Road trip news, rants, and ruminations by the Editors of RoadsideAmerica.com
June 26, 2009
A factory closing is a sad affair: breadwinners are left reeling, communities go shrinking, and the sight of an empty architectural behemoth hovering over the landscape reminds us daily of the less lovely side of capitalism. With the increasing pace of company restructuring, outsourcing, and just plain “don’t slam the door on your way out”-ing, the gumption that transforms obsolete industrial sites into cheerful tourist attractions is more important than ever.
Art and abandoned factories are a perfect match. The predictable choice has been to turn inactive derelicts into sprawling museums capable of housing the most massive of sculptures and most puzzling of installations (see MASS MoCA and Dia: Beacon). A related approach is to subdivide them into a beehive-like complex of art studios and bestow a plainspoken generic name on the whole shebang — Pittsburgh’s Mattress Factory and Alexandria’s Torpedo Factory come to mind.
But there are more innovative approaches to aesthetic factory recycling. 5Pointz (“The Institute of Higher Burnin’”) in Long Island City, NY is the world’s “premier graffitti mecca”: a 200,000 square foot factory completely covered with layers of eye-popping aerosol creations. It even has a curator named Jonathan Cohen (“Meres One”) who plans to do some fund-raising and eventually turn it into an official grant-gettin’ museum. For now, you can see it from the elevated 7 train.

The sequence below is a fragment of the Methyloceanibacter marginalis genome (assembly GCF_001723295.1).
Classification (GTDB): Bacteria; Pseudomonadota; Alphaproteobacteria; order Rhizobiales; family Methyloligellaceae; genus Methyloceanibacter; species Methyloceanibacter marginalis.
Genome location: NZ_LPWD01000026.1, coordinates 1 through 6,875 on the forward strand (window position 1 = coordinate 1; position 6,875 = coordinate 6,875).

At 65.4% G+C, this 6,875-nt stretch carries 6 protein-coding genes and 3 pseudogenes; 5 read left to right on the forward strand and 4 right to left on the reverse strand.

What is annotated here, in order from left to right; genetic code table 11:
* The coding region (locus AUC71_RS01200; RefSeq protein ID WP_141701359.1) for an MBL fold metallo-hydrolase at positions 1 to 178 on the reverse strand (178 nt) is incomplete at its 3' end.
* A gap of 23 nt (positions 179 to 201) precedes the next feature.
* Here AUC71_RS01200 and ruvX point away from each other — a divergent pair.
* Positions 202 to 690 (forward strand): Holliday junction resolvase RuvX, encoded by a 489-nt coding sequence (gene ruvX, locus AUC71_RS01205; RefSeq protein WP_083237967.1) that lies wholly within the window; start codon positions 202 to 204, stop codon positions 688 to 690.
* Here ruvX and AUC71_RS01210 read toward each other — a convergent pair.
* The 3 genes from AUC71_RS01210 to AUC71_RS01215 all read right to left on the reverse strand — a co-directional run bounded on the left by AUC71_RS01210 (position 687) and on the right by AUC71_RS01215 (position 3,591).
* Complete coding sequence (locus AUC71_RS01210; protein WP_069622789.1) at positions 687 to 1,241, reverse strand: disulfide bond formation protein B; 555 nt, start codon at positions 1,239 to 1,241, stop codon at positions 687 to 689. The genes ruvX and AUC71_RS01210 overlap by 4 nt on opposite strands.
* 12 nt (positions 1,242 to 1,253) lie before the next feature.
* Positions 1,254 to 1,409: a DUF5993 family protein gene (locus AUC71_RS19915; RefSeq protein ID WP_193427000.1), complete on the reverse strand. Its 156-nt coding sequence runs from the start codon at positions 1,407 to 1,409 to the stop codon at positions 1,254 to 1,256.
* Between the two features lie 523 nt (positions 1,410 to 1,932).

Billy Tripp’s MindField in Brownsville, Tennessee is a gigantic steel sculpture that looks a bit like an electrical transformer. It incorporates a spherical water tower from a defunct factory into its design– dismantled and transported to the site by the artist himself. The twisty towers incorporate a tribute to his parents and pithy sayings such as “I support gay rights tho personally I like girls.” It is the largest work of art in Tennessee and still growing.
Bethlehem, Pennsylvania has elaborate plans for renovating parts of the old Bethlehem Works, but for now you’ll have to be satisfied with a slots casino built on one end of the huge rusting property.
But if you prefer the beauty of nature, as opposed to the man-made self-conscious inspiration of “art,” just leave your factory alone and it may eventually turn it into a daytripper destination without any help at all. In warm weather, crowds gather nightly at the Hubbell Memorial Chimney in Northville, NY to witness the arrival of hundreds of chimney swifts . The birds fly 7,000 miles from the Amazon jungle and show up on May 6th each year to take up residence in the old factory chimney.
To the delight of bird and human alike, celebratory fried dough is often served. [Post by Anne D. Bernstein]